(a)  the uncertainty of inputs such as the probability of a transmission capacity outage, the probability of an unplanned outage of power plants, severe weather conditions, variable demand, in particular peaks depending on weather conditions, and variability of production of energy from renewable sources;

(b)  the probability of the occurrence of an electricity crisis;

(c)  the probability of the occurrence of a simultaneous electricity crisis.

2.   The methodology referred to in paragraph 1 shall provide for a probabilistic approach, including multiple scenarios, and shall take into account the national, regional and Union context, including the level of interconnection between Member States and, to the extent possible, third countries within synchronous areas of the Union. The methodology shall take into account the specificities of each Member State’s energy sector, including specific weather conditions and external circumstances.

3.  Before submitting the proposed methodology, the ENTSO for Electricity shall conduct a consultation involving at least the regional coordination centres, industry and consumer organisations, producers or their trade bodies, transmission system operators, relevant distribution system operators, competent authorities, regulatory authorities and other relevant national authorities. The ENTSO for Electricity shall duly take into account the results of the consultation and present them, together with the proposed methodology, at a meeting of the ECG.

4.  Within two months of receipt of the proposed methodology, ACER shall, after consulting the ECG in its formation composed only of representatives of the Member States, approve or amend the proposal. The ENTSO for Electricity and ACER shall publish the final version of the methodology on their websites.

5.  The ENTSO for Electricity shall update and improve the methodology in accordance with paragraphs 1 to 4 where significant new information becomes available. The ECG in its formation composed only of representatives of the Member States may recommend, and ACER or the Commission may request, such updates and improvements with due justification. Within six months of receipt of the request, the ENTSO for Electricity shall submit to ACER a draft of the proposed changes. Within two months of receipt of such a draft, ACER shall, after consulting the ECG, in its formation composed only of representatives of the Member States, approve or amend the proposed changes. The ENTSO for Electricity and ACER shall publish the final version of the updated methodology on their websites.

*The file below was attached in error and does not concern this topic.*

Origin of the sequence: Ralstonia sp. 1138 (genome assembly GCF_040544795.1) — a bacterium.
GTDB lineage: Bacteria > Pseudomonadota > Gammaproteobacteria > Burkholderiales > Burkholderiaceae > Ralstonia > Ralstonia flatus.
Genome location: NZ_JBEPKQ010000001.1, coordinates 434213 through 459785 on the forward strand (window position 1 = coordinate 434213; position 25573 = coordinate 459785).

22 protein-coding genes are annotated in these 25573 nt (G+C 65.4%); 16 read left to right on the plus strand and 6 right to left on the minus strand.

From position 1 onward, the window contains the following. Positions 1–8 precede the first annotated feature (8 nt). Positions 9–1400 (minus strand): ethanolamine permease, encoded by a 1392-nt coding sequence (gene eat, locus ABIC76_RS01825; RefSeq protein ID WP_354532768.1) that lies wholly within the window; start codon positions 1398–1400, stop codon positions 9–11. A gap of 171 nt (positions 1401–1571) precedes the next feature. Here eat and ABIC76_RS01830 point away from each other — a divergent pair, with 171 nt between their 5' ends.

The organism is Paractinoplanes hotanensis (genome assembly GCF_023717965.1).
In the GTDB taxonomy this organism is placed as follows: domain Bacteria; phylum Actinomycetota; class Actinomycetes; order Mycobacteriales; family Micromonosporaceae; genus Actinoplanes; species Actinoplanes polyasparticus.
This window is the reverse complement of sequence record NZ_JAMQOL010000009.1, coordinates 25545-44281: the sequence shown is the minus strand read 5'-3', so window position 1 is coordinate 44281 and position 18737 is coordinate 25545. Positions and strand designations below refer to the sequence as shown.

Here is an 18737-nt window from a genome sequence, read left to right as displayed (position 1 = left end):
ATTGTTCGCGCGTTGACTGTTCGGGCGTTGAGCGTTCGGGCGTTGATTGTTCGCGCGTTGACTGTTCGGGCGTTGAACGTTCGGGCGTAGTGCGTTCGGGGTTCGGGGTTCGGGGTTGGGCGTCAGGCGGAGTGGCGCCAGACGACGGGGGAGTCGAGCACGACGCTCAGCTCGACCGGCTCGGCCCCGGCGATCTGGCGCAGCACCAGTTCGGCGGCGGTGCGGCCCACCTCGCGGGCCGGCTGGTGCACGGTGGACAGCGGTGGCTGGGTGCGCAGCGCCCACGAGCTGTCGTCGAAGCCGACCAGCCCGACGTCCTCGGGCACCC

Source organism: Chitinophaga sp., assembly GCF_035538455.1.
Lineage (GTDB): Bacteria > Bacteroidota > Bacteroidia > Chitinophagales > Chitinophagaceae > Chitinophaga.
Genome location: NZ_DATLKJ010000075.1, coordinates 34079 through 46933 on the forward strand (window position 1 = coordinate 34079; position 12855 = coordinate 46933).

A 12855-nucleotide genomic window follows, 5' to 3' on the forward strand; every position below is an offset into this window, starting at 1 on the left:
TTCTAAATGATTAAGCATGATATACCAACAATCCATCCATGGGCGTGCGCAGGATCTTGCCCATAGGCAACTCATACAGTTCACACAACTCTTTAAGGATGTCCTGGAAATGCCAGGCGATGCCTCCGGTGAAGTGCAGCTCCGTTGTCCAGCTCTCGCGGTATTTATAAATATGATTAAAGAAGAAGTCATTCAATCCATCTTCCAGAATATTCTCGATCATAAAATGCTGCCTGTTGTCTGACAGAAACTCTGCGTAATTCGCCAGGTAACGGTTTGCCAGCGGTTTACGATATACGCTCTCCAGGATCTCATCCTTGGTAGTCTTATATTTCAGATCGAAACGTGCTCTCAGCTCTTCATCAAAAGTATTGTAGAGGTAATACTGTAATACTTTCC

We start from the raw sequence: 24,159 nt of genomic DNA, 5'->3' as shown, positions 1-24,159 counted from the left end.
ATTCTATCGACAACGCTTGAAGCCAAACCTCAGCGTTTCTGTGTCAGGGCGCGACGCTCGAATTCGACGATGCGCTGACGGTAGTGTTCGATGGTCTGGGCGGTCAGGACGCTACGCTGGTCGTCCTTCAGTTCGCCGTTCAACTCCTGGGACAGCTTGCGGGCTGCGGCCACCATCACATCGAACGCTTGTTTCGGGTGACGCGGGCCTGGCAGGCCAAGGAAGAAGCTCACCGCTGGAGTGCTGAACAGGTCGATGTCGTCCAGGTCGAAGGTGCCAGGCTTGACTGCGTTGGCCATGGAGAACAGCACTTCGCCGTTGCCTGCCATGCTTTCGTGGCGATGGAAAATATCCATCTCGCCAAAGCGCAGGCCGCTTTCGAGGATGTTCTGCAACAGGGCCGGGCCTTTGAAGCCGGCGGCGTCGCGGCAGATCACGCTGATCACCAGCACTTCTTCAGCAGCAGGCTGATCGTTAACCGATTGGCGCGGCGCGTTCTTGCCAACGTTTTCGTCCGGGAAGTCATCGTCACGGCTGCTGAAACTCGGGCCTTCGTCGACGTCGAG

Article 9

Short-term and seasonal adequacy assessments

1.  All short-term adequacy assessments, whether carried out at national, regional or Union level, shall be carried out in accordance with the methodology developed pursuant to Article 8.

2.  The ENTSO for Electricity shall carry out seasonal adequacy assessments in accordance with the methodology developed pursuant to Article 8. It shall publish the results for the winter adequacy assessment by 1 December each year and for the summer adequacy assessment by 1 June each year. It may delegate tasks relating to the adequacy assessments to regional coordination centres. It shall present the adequacy assessment at a meeting of the ECG, which may make recommendations where appropriate.

3.  The regional coordination centres shall carry out week-ahead to at least day ahead adequacy assessments in accordance with Regulation (EU) 2017/1485 on the basis of the methodology adopted pursuant to Article 8 of this Regulation.

Chapter III

Risk-preparedness plans

Article 10

Establishment of risk-preparedness plans

1.  On the basis of the regional and national electricity crisis scenarios identified pursuant to Articles 6 and 7, the competent authority of each Member State shall establish a risk-preparedness plan, after consulting distribution system operators considered relevant by the competent authority, the transmission system operators, the relevant producers or their trade bodies, the electricity and natural gas undertakings, the relevant organisations that represent the interests of industrial and non-industrial electricity customers, and the regulatory authority where it is not the competent authority.

2.  The risk-preparedness plan shall consist of national measures, regional and, where applicable, bilateral measures as provided for in Articles 11 and 12. In accordance with Article 16, all measures that are planned or taken to prevent, prepare for and mitigate electricity crises shall fully comply with the rules governing the internal electricity market and system operation. Those measures shall be clearly defined, transparent, proportionate and non-discriminatory.